Since you live in Ferndale, you probably know about these places, which I've mentioned on other threads. I've got two very young kids so nowadays when we eat out it has to be close, cheap, and kid-friendly. We sometimes end up at Christine's Cuisine in Ferndale, Frittata in Clawson, or Cafe Muse in downtown Royal Oak. The latter two are breakfast and lunch-only. None are that "off-the-beaten path" in that the newspapers have reviewed them, and Christine's even makes the Detroit News' "Outstanding Bargains" list.

(Looking at that list, I see several other places that I take the kids to every now and then: Albano's Cafe and also Zumba in downtown Royal Oak, Anita's Kitchen in Troy, and Grand Azteca in Madison Heights. I'd probably rank them in that order, and I wouldn't say any are worth a long drive, though from Ferndale, why not.)

Edited by Leonard Kim (log)
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being from ferndale you probably already know about bangkok cafe on 9 mile... doesn't look like much but definitely my favorite thai food in the city.

the redcoat tavern on woodward & 13 mile has fantastic burgers and onion rings but the service is usually average to poor.

berkley breakfast house on coolidge n. of 11 mile is a really nice neighborhood breakfast restaurant....

giorgios restaurant on greenfield and lincoln is another great value. looks like a hole in the wall diner but serves hearty portions of pasta and a nice filet with zip sauce.

speaking of filet with zip sauce mario's at 2nd & john r is another great value. that's all i can think of for now... nice thread!

Edited by san (log)

Sandy Levine
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Great topic.

I second the recommendations for Zumba and Fiddleheads (although I'm ont sure the latter fits the "under $15 category, including drink and tip").

I love Nippon Grille in Berkley for the area's BEST sushi at some of the lowest prices I've seen anywhere; Antonio's in Sterling Heights for wonderful homemade pastas, soups, desserts, etc.; Mr. Kabob in Berkley for very fresh Middle Eastern food. This one is really off the beaten path -- it's inside a gas station. There are a few tables you can eat at, but it's more of a take-out joint.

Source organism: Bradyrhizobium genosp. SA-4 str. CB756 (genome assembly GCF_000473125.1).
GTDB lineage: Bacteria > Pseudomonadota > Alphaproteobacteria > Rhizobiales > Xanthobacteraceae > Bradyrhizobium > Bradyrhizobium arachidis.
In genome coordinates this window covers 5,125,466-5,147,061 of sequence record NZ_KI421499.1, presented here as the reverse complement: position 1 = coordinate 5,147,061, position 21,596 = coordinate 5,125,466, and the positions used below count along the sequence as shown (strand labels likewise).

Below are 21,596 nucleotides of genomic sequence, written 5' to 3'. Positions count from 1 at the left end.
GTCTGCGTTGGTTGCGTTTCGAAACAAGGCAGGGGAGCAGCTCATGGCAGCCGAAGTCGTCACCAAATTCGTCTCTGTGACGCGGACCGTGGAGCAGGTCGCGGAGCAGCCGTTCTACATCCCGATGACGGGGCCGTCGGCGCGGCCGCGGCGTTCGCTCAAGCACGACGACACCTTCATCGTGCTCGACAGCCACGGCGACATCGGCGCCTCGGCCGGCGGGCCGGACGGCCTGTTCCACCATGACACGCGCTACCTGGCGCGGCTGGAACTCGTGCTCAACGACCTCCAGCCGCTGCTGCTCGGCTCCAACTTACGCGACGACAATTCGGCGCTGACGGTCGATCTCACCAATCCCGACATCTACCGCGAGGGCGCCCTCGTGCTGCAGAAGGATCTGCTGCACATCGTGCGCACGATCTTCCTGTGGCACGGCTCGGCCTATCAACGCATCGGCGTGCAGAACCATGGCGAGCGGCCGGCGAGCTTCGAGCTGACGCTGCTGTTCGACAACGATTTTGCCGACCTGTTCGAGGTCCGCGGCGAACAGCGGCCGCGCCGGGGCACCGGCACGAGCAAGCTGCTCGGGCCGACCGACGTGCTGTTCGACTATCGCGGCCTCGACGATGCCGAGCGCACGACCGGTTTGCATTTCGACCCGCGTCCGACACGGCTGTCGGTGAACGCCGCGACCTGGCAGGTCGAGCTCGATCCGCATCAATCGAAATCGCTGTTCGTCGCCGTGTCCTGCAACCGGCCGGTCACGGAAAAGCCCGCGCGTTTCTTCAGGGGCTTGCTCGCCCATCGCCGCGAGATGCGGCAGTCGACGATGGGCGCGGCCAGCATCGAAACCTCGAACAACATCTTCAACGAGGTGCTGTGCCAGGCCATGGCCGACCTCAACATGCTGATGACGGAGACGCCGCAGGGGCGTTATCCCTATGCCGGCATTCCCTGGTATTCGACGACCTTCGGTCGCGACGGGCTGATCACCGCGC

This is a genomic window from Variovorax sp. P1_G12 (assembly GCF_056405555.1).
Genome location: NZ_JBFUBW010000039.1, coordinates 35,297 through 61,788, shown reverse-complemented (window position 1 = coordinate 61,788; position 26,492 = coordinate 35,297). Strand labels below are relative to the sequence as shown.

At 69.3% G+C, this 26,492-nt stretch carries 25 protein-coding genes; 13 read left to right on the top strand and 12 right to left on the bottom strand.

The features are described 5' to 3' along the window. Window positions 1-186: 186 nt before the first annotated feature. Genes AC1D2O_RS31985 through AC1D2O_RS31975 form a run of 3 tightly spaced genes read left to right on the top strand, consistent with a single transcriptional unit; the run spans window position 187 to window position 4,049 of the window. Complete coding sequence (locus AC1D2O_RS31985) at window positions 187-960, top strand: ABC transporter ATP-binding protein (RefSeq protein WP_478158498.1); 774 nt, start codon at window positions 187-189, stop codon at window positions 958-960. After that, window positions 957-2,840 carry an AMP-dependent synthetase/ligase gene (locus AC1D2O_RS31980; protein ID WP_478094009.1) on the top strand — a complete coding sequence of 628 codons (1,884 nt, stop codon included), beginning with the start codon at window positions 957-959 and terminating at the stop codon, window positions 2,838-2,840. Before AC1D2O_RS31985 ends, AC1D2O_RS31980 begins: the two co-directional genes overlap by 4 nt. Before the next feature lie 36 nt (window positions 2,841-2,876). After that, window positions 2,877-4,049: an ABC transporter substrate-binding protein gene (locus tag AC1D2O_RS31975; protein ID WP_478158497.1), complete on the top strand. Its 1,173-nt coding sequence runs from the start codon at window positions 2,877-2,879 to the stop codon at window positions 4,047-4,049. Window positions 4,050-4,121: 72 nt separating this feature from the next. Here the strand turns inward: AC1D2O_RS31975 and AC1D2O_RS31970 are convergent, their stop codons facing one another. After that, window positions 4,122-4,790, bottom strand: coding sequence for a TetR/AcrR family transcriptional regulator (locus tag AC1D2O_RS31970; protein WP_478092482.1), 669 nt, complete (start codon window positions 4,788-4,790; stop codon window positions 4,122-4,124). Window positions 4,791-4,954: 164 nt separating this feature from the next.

Just last week I went to Dakota Inn Rathskeller, which has been around forever, for the first time. I'm not much into German food, but if you like bratwurst, sauerkraut, potato pancakes, pickled vegs, etc. (not to mention German beer) this is a good place with a wacky atmosphere.

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Never have. It's one of those "Always drive by, never try" places for me. I should, probably, but it's not very high on the to-try list. You think I should move it higher in the (pun intended) food chain?

I would recommend moving it up. I can't vouch for the new menu since Tim Voss arrived because the last time I went was the same week he joined the staff and the menu was the same as before, but I'd bet it will be just as good or better. I've been to Fiddleheads many times in the past few years and have always had good food and service. I think it's a great bargain considering the quality of food they serve. The only down side is a fairly limited wine list, but you can always find something decent and prices are reasonable.

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"being from ferndale you probably already know about bangkok cafe on 9 mile... doesn't look like much but definitely my favorite thai food in the city."